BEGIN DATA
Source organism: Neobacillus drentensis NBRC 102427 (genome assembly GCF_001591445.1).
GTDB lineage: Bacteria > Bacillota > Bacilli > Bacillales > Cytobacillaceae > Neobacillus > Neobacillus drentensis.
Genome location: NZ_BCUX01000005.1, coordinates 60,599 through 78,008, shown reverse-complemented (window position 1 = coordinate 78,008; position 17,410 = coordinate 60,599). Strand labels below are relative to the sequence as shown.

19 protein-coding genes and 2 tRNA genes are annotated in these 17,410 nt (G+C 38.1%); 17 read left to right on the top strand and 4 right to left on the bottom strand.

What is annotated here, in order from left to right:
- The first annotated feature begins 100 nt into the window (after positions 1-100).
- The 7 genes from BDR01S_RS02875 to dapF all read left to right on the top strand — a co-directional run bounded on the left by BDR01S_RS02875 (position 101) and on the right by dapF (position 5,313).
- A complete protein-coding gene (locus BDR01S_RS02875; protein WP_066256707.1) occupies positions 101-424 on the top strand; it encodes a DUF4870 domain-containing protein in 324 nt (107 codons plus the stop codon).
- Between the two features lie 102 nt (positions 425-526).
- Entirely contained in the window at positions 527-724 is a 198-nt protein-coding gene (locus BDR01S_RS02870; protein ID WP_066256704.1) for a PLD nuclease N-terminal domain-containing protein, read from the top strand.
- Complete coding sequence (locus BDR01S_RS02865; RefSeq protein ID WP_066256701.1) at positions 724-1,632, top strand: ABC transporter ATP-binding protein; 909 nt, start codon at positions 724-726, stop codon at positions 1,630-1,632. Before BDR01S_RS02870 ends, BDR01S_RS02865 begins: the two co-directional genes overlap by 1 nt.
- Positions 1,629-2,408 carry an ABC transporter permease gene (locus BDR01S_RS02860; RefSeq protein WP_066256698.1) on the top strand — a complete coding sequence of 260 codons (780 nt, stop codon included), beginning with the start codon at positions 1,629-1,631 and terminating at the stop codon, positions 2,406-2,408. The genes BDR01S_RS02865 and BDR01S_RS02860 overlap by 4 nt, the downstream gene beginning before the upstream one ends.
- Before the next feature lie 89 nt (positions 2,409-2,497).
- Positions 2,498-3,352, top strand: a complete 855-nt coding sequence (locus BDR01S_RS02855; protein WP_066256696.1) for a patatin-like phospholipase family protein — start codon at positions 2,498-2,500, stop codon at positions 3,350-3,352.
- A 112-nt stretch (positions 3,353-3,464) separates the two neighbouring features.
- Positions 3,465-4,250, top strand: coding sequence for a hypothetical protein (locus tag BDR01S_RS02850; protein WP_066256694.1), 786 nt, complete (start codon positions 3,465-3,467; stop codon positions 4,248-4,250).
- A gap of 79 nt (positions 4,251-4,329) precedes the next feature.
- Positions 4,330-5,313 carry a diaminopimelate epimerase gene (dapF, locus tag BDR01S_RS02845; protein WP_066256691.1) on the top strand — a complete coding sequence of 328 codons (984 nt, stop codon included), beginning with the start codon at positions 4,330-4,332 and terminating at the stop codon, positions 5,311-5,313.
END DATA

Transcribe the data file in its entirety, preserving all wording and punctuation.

Source organism: Neobacillus drentensis NBRC 102427 (genome assembly GCF_001591445.1).
GTDB lineage: Bacteria > Bacillota > Bacilli > Bacillales > Cytobacillaceae > Neobacillus > Neobacillus drentensis.
Genome location: NZ_BCUX01000005.1, coordinates 60,599 through 78,008, shown reverse-complemented (window position 1 = coordinate 78,008; position 17,410 = coordinate 60,599). Strand labels below are relative to the sequence as shown.

19 protein-coding genes and 2 tRNA genes are annotated in these 17,410 nt (G+C 38.1%); 17 read left to right on the top strand and 4 right to left on the bottom strand.

What is annotated here, in order from left to right:
- The first annotated feature begins 100 nt into the window (after positions 1-100).
- The 7 genes from BDR01S_RS02875 to dapF all read left to right on the top strand — a co-directional run bounded on the left by BDR01S_RS02875 (position 101) and on the right by dapF (position 5,313).
- A complete protein-coding gene (locus BDR01S_RS02875; protein WP_066256707.1) occupies positions 101-424 on the top strand; it encodes a DUF4870 domain-containing protein in 324 nt (107 codons plus the stop codon).
- Between the two features lie 102 nt (positions 425-526).
- Entirely contained in the window at positions 527-724 is a 198-nt protein-coding gene (locus BDR01S_RS02870; protein ID WP_066256704.1) for a PLD nuclease N-terminal domain-containing protein, read from the top strand.
- Complete coding sequence (locus BDR01S_RS02865; RefSeq protein ID WP_066256701.1) at positions 724-1,632, top strand: ABC transporter ATP-binding protein; 909 nt, start codon at positions 724-726, stop codon at positions 1,630-1,632. Before BDR01S_RS02870 ends, BDR01S_RS02865 begins: the two co-directional genes overlap by 1 nt.
- Positions 1,629-2,408 carry an ABC transporter permease gene (locus BDR01S_RS02860; RefSeq protein WP_066256698.1) on the top strand — a complete coding sequence of 260 codons (780 nt, stop codon included), beginning with the start codon at positions 1,629-1,631 and terminating at the stop codon, positions 2,406-2,408. The genes BDR01S_RS02865 and BDR01S_RS02860 overlap by 4 nt, the downstream gene beginning before the upstream one ends.
- Before the next feature lie 89 nt (positions 2,409-2,497).
- Positions 2,498-3,352, top strand: a complete 855-nt coding sequence (locus BDR01S_RS02855; protein WP_066256696.1) for a patatin-like phospholipase family protein — start codon at positions 2,498-2,500, stop codon at positions 3,350-3,352.
- A 112-nt stretch (positions 3,353-3,464) separates the two neighbouring features.
- Positions 3,465-4,250, top strand: coding sequence for a hypothetical protein (locus tag BDR01S_RS02850; protein WP_066256694.1), 786 nt, complete (start codon positions 3,465-3,467; stop codon positions 4,248-4,250).
- A gap of 79 nt (positions 4,251-4,329) precedes the next feature.
- Positions 4,330-5,313 carry a diaminopimelate epimerase gene (dapF, locus tag BDR01S_RS02845; protein WP_066256691.1) on the top strand — a complete coding sequence of 328 codons (984 nt, stop codon included), beginning with the start codon at positions 4,330-4,332 and terminating at the stop codon, positions 5,311-5,313.